How do you make friends in college when you're depressed?
This week in the Coping newsletter: mental illness among college students, medical privacy in therapy, and that age-old question about how to make friends when you're depressed.
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Welcome to Coping, Episode Seventeen.
Many people go to college between 18 and 22 years old—a timeframe that just so happens to coincide with the onset of most major psychological illnesses. Studies and surveys show that mental health issues among college students are increasing; a study from this year found that one in three college freshman had symptoms of a diagnosable mental health disorder. One contributing factor, aside from genetics, is that it’s a period of change and stress in a young person’s life.
Luckily, nearly every university and college these days will have some kind of counseling center or network. But just because your school has therapists, there can still be barriers to access, or feelings of uncertainty about when to go. Here's a guide with insight from experts on how to use your school's mental services and when.
Ask the therapist
Q: How do you make friends in college when you're depressed?
A: It's a bit of a conundrum: Depression can cause you to isolate yourself and yet also crave social interaction. Connecting socially doesn't come easily when you're feeling down. It's important to start by seeking out therapy at the campus counseling center, which is often free for students. A therapist can help you create a tailored treatment plan to overcome your depression. Here are some other things to consider:
- Ask for help, even if you don't feel like talking. Maybe you have a close friend you can confide in, or perhaps there's a local support group for people who are dealing with mood disorders. Finding the support from others can be critical, even if (especially if!) you just feel like being alone.
- Join a group. Not only can joining a club or organization help give you sense of purpose, it’s also a great way to meet people with common interests. In my sophomore year of undergrad, I found myself feeling lost and without purpose. One day, I saw a recruitment poster with a few young women I had enjoyed spending time with when we had volunteered together. I joined a sorority and it was the best decision I could have made at that time. I made friends and had a purpose to work for through volunteering and other committees.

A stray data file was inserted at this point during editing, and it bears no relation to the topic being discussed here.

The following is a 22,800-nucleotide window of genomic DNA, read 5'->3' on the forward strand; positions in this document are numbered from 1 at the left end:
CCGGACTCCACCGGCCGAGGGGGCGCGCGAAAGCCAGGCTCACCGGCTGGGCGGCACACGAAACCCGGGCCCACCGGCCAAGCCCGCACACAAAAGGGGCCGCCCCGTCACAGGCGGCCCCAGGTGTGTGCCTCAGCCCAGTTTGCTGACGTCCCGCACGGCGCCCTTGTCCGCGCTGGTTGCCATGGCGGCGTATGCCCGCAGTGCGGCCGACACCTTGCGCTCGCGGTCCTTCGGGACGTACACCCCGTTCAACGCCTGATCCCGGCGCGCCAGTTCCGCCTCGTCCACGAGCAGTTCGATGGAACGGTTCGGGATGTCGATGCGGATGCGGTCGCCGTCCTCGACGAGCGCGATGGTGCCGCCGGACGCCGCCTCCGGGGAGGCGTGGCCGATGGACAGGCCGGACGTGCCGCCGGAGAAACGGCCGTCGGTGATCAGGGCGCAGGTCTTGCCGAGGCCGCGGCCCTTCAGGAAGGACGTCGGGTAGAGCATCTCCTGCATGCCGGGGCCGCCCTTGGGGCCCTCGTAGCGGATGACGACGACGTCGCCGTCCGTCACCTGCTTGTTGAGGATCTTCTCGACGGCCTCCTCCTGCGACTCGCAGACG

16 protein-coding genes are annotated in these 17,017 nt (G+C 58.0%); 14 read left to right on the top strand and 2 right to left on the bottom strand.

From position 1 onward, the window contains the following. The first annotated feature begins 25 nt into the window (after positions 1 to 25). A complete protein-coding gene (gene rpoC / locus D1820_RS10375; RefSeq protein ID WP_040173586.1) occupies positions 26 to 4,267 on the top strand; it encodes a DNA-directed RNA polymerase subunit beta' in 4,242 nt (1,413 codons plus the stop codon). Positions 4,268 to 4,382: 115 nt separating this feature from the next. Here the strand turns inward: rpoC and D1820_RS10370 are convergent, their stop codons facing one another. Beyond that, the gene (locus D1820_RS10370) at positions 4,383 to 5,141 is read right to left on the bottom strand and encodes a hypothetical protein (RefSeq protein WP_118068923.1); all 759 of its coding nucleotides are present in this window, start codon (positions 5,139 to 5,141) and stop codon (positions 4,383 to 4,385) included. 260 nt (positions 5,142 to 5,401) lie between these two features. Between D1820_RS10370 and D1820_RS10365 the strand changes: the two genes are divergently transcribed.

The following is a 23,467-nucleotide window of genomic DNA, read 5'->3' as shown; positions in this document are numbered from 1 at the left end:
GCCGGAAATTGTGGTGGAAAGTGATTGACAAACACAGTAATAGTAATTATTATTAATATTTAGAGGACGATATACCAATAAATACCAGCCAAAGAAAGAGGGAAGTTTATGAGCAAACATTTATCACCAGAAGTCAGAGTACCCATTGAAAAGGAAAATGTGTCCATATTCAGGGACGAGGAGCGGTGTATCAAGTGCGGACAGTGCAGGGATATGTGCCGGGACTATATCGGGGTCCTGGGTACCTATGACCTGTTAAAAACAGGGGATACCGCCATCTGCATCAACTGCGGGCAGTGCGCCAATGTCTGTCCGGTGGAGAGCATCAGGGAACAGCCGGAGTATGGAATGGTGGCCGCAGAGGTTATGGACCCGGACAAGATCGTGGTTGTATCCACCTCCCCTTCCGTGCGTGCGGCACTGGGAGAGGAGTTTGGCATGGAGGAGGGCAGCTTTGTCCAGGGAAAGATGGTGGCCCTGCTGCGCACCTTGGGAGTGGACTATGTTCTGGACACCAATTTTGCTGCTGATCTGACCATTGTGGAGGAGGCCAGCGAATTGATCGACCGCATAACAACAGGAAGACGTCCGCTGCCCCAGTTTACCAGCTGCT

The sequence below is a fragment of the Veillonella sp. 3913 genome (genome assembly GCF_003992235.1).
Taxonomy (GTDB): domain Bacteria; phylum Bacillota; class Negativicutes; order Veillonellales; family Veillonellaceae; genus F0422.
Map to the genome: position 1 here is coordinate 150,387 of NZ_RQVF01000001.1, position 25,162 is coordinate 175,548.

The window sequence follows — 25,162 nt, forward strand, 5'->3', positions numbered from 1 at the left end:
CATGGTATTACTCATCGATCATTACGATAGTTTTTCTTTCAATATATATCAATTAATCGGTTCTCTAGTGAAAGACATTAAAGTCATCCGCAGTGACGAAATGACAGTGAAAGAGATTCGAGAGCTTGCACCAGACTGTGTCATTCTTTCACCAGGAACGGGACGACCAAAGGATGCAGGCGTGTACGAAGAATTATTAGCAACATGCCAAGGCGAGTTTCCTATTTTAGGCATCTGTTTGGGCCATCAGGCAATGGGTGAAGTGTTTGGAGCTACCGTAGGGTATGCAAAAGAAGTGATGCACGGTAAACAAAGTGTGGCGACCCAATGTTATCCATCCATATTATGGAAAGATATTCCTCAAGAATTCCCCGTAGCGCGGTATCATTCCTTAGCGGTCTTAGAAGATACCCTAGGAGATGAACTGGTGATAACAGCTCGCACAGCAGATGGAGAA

- Go easy on yourself. Know that you may not always want to leave your dorm, and you don’t have to all the time. Make sure to talk about this with your therapist, as the two of you can come up with a plan for how long you can stay in and when you should push yourself to get out. There may also be times that the friendships you were hoping to cultivate don't work out, and that's okay too. It's not your fault; don’t let your depression tell you otherwise.
If you have had thoughts of suicide, call the National Suicide Hotline at 1-800-273-8255.
This week's answer is from Rachel Aredia, a therapist and ADAA member.
- Here's a guide to getting mental health help on campus.
- Know your rights: Sometimes college students don't have the same medical privacy as other people.
- Why do young people who aren't in school have higher rates of suicide than college students?
Are you a college student who would like to report on mental health issues on campus? Apply for the VICE Fellowship for Collegiate Reporting here.
The VICE Fellowship for Collegiate Reporting is a program that connects the VICE digital newsroom with college journalists to publish content on a focused topic. Through dedicated mentoring and editing from the VICE staff, college journalists will have the resources to tackle on-the-ground reporting. The stories, which may be in any format, will be dual-published by VICE and a college outlet, if the journalist is associated with one. For its inaugural semester, the VFCR will focus on mental health.
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